All for forms of flax can be spun on wheels, but each will require a different set-up on the wheel. Line flax requires little twist on the fiber, and will need to have a faster take-up. Tow will need more twist, due to its shorter staple, and is best spun with a short, worsted draft. Be careful to keep the thread smooth, as the loops that might form with a longer, woolen draft will have a tendency to snag. Sliver, too, needs a short worsted draw, and careful attention to keep the thread smooth. All three types should be spun damp — more on that, below.
Spinning with hand spindles
Flax can easily be spun on a hand spindle, but the stiffness of the fiber resists twisting, so a heavier spindle is usually needed than what you would normally expect for the size of the thread. You will also want to use a longer spindle than you might with wool, as you will need the extra length to produce a stable (i.e. non-wobbly) spin with the spindle. You may even find that having two whorls are needed to give you the weight you want.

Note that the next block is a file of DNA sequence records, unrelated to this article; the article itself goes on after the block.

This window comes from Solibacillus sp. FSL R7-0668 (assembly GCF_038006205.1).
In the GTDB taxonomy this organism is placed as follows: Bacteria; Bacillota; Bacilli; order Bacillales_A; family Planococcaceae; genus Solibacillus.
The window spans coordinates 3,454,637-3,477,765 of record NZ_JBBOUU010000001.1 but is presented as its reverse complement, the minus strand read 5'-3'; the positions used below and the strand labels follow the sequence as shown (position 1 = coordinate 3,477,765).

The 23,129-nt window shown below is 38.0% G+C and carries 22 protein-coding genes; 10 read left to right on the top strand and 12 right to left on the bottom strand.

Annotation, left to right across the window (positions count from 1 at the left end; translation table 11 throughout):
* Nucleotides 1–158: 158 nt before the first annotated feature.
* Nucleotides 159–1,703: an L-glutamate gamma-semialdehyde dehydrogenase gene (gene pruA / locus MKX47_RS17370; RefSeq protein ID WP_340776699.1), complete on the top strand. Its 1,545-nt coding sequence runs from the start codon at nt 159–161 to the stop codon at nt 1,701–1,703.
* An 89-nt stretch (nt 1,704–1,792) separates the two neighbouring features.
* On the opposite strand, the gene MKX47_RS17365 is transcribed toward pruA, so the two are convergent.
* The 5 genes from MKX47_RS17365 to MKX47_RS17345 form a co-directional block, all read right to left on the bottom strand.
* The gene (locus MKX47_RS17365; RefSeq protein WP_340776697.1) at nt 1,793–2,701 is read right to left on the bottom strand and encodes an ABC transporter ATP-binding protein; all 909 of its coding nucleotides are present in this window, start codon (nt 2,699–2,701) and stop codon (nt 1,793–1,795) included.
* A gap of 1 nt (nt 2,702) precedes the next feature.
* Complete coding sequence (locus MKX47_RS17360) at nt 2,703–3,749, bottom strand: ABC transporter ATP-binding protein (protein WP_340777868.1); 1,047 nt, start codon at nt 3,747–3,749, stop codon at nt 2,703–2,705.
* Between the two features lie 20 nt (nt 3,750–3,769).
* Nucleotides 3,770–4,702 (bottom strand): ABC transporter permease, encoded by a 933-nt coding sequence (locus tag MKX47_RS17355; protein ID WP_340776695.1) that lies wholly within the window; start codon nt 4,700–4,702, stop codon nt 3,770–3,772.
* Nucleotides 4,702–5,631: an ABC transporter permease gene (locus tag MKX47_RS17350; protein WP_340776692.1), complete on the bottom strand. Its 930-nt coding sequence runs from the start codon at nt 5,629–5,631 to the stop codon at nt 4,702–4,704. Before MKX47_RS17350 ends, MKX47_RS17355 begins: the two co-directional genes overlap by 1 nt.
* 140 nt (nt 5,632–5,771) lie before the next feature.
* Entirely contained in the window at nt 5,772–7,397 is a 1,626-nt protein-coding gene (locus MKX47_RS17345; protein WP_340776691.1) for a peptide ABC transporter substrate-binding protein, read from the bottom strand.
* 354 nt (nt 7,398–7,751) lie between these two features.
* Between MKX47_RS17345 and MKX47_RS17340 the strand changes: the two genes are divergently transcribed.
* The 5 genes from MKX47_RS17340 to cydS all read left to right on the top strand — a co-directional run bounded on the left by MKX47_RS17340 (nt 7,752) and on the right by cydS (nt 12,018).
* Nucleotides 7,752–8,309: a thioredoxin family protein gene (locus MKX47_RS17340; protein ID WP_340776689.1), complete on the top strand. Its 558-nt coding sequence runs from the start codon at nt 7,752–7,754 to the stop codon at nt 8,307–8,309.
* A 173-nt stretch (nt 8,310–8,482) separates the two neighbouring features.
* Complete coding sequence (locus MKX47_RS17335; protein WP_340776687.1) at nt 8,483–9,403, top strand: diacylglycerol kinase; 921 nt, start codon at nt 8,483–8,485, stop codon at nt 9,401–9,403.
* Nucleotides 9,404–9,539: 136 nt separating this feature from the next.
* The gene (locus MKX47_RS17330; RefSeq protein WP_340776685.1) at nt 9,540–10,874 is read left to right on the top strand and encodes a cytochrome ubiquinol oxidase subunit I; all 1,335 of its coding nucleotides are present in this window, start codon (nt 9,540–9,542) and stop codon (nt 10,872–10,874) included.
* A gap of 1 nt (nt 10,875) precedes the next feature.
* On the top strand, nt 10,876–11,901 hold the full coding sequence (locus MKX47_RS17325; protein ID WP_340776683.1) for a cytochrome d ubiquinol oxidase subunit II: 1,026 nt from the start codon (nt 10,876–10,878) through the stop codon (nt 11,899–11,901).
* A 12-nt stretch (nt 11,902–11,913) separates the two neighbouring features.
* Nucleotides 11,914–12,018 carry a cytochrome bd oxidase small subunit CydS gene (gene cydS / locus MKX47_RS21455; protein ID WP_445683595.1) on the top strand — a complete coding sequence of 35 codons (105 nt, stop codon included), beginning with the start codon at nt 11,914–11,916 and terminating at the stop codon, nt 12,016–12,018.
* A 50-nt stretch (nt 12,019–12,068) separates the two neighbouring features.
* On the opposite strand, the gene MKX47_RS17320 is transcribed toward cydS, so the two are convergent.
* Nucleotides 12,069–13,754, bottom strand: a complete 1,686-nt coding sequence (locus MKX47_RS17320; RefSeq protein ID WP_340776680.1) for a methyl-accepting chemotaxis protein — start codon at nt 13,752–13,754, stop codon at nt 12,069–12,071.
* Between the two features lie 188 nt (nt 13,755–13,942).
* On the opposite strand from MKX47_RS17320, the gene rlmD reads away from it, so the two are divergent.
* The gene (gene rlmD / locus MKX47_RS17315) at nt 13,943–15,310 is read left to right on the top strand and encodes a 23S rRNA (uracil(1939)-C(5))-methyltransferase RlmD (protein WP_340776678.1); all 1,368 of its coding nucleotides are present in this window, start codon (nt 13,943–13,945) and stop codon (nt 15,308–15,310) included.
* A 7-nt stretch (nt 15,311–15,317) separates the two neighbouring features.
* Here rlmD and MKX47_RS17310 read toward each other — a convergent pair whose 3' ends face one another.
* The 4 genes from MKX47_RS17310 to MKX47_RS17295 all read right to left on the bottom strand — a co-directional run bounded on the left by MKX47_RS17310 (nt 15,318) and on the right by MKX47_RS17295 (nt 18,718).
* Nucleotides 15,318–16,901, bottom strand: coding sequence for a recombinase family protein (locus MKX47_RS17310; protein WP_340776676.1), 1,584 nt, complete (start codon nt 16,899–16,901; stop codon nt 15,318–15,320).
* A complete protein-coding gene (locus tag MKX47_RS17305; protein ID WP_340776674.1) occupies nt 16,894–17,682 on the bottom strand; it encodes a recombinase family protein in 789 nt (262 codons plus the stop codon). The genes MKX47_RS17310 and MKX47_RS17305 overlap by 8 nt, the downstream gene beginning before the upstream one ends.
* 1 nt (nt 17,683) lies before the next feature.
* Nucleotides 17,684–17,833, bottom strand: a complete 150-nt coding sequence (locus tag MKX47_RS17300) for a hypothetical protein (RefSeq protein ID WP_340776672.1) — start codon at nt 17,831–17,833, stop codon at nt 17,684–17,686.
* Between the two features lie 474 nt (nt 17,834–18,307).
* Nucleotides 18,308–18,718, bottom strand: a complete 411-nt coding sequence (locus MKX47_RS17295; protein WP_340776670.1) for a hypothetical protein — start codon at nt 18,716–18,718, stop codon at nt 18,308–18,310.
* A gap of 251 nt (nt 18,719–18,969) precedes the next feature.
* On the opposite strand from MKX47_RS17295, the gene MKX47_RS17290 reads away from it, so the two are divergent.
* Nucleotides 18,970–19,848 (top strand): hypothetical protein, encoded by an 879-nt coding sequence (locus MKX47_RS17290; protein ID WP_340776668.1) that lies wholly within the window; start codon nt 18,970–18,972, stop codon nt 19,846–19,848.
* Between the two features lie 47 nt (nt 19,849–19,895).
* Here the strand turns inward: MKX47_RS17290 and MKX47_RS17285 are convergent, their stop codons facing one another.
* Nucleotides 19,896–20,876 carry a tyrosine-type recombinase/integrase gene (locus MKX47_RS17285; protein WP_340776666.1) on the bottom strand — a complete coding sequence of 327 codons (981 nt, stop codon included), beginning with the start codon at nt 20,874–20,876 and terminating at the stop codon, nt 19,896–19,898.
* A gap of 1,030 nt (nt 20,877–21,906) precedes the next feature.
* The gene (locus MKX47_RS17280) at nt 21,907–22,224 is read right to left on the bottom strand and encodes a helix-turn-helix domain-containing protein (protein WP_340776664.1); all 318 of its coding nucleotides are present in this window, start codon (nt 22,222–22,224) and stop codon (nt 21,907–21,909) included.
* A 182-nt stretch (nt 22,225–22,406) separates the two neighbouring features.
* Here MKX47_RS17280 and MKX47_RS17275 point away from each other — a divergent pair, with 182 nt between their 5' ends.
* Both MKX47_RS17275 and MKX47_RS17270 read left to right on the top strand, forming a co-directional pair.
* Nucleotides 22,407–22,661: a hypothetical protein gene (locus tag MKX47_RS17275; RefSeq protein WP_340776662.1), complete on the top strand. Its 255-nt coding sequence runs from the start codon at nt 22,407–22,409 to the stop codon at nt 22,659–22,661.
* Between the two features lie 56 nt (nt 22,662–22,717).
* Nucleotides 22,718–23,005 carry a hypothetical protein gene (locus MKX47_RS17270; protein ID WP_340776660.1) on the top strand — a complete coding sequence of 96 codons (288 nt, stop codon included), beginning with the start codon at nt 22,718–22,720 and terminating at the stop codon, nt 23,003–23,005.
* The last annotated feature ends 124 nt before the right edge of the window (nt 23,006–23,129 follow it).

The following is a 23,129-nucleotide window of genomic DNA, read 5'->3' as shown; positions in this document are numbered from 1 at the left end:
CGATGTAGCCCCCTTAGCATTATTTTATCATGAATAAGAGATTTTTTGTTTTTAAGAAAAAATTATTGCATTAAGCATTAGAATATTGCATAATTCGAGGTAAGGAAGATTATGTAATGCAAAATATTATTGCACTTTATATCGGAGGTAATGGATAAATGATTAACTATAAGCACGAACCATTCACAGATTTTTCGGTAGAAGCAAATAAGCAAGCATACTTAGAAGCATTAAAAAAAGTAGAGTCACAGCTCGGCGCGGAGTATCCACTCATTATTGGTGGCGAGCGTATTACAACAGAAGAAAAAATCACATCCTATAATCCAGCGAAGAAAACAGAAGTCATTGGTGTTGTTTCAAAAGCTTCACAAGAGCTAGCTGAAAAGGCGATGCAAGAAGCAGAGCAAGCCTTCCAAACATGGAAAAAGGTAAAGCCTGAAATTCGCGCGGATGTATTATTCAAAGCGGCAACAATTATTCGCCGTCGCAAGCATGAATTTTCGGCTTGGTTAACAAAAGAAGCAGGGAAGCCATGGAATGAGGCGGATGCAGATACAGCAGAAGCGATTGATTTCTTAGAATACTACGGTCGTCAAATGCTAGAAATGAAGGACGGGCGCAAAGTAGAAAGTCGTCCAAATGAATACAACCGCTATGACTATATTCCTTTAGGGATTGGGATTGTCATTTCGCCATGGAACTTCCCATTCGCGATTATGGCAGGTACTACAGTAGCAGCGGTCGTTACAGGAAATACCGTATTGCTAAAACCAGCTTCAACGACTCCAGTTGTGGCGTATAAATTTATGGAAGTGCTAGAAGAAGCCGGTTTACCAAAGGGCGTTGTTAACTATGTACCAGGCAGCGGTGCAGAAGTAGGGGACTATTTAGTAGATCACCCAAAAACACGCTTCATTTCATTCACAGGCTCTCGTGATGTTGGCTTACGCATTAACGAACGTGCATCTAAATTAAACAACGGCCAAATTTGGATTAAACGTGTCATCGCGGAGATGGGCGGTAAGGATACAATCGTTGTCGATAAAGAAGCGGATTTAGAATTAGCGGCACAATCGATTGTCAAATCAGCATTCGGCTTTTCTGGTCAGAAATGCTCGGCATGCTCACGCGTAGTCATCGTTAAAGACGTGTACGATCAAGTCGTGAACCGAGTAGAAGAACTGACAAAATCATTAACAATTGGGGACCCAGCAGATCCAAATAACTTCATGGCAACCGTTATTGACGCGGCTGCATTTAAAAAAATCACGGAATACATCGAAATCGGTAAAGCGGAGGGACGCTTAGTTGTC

No matter what you are spinning with, you will probably find that you will get a smoother, better thread if you keep the fibers moist, so that they are more likely to stick together. With long fibers on a wheel, you will probably want to have a small bowl of water nearby, so that you can regularly dip your fingers into it. With shorter fibers, you may need to work out the best arrangement for controlling how damp the fibers get before you actually incorporate them into your spinning. Allowing them to get damp too quickly may result in a thick, lumpy thread.
This is just a brief overview of all of the details you need to consider as you start to spin flax. Even an experienced wool spinner will find switching to flax to be a challenge at first. However, keep practicing and you will find it gets easier and easier to control every time.
A good book to consult, in addition to the ones listed on the Flax Preparation page is :
Gaustad, Stephanie (2014), The Practical Spinner’s Guide: Cotton, Flax, Hemp, Loveland, CO: Interweave Press, 159 pp., ISBN: 978-1-59688-669-4. An excellent overview of spinning flax by an experienced and well-regarded spinner. I have learned a lot from this book, and have based many of my comments here on what I learned there.